Opinion: “Self above country” 101POSTED: 10/2/15 12:34 PM
Who said politics is boring? The conspirators in parliament had their first laugh on Wednesday when they lured all MPs to the House of Representatives with an irresistible agenda point – the remarks made by Attorney-General Guus Schram about the ties between the criminal underworld and St. Maarten’s legitimate society. Then followed an agenda point about the situation at the government-owned companies, in particular the airport.
But those who thought that the opposition intended to wash the ears of airport director Regina Labega were in for a nasty surprise. Some remarks were made for appearance’s sake, and then Democratic Party MP Sarah Wescot-Williams dropped the bomb – the motion that put the Council of Ministers out to pasture.
Prime Minister Marcel Gumbs was on his way from the United Nations in New York to the island and he heard about the political crisis during a stop in Puerto Rico. Upon his return he called a meeting of the Council of Ministers. A strategy and plan of attack meeting.
Legal and constitutional advisors brought their points of view to the table and in the end, the council decided to invoke article 59 of the constitution. This article regulates the dissolution of parliament.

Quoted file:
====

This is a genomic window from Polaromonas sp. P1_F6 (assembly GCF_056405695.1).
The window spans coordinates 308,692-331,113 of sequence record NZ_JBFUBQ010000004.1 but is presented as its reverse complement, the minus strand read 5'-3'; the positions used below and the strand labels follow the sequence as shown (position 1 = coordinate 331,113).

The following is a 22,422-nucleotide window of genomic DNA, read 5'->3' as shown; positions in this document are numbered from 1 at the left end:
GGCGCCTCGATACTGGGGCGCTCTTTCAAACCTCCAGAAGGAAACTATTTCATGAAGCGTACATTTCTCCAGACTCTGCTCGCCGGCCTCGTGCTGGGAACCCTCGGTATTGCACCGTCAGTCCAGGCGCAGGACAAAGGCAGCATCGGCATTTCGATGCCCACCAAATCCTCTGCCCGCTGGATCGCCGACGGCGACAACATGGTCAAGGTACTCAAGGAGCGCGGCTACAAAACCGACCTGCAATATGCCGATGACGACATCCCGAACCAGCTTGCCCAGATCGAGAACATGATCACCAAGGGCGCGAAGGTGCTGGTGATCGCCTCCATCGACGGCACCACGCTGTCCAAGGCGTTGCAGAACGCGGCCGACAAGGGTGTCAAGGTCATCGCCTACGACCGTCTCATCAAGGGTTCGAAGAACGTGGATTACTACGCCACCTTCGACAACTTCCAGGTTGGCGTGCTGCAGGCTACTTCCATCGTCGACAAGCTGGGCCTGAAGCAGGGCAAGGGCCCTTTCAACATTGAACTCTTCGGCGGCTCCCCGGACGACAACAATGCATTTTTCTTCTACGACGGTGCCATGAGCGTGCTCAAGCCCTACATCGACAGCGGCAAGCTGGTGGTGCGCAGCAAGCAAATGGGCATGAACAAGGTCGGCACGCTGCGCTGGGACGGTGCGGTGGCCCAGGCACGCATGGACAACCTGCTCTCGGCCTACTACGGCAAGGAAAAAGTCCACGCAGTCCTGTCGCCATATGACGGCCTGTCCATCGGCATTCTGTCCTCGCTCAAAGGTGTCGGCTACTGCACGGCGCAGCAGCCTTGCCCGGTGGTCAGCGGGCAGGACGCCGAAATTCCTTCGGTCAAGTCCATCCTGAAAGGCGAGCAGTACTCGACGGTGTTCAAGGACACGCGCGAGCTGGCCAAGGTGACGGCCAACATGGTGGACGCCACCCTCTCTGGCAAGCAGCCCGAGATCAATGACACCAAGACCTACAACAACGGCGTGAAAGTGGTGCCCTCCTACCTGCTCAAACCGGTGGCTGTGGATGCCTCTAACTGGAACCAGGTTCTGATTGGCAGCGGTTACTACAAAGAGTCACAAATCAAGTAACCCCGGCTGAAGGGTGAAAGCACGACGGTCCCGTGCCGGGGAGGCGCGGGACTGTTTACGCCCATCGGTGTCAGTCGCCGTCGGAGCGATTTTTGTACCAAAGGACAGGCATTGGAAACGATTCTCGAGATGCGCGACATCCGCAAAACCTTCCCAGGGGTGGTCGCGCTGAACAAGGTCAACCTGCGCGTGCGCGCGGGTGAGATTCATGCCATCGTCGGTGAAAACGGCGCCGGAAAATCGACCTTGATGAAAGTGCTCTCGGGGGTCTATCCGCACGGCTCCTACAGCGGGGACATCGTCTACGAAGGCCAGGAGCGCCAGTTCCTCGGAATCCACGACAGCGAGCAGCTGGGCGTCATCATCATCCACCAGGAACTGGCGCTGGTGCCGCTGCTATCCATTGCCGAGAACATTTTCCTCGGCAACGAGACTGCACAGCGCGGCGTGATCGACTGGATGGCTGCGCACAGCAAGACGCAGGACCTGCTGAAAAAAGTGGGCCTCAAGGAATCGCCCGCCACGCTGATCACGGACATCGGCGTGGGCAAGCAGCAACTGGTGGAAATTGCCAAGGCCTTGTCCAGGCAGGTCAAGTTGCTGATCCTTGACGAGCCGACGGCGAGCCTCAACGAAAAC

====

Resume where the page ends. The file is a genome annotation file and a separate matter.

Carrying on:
The question came up yesterday whether an outgoing Council of Ministers is entitled to take such a decision. The way it works, there is currently only a draft national decree to dissolve the parliament. It has been sent to the governor and when he approves it, it goes back to the Council of Ministers. Then the prime minister is able to sign the decree.
Will it work? The move puts the governor in a seemingly impossible position. It looks like he will be forced, one way or the other, to take a political decision. Honor the letters from the new majority and their governing accord? Or honor the decree from the Council of Ministers?
We are still awaiting an analysis of the situation by constitutional experts, so we will tread careful, here and take a look at article 33 of the constitution.
That article says in paragraph 2, simply put, that a minister who no longer enjoys the confidence of the parliament, makes his position available. Paragraph 3 of this article says that it is possible to set specific rules with regard to paragraph 2 in a national ordinance. Establishing such rules requires a two-third majority in parliament.
Currently these specific rules do not exist so we have to make do with the simple statement that ministers who no longer enjoy the confidence of parliament make their positions available.
When do they have to do that? The constitution does not say. Do they have to do that after the governor has acknowledged the new majority and accepted its governing accord? Or do they have to do this immediately after the vote in parliament sent them home?
It is also unclear when the cabinet becomes ‘demissionair’ (outgoing). We would think that this phase emerges the moment the governor acknowledges the new majority and its wish to form a new government,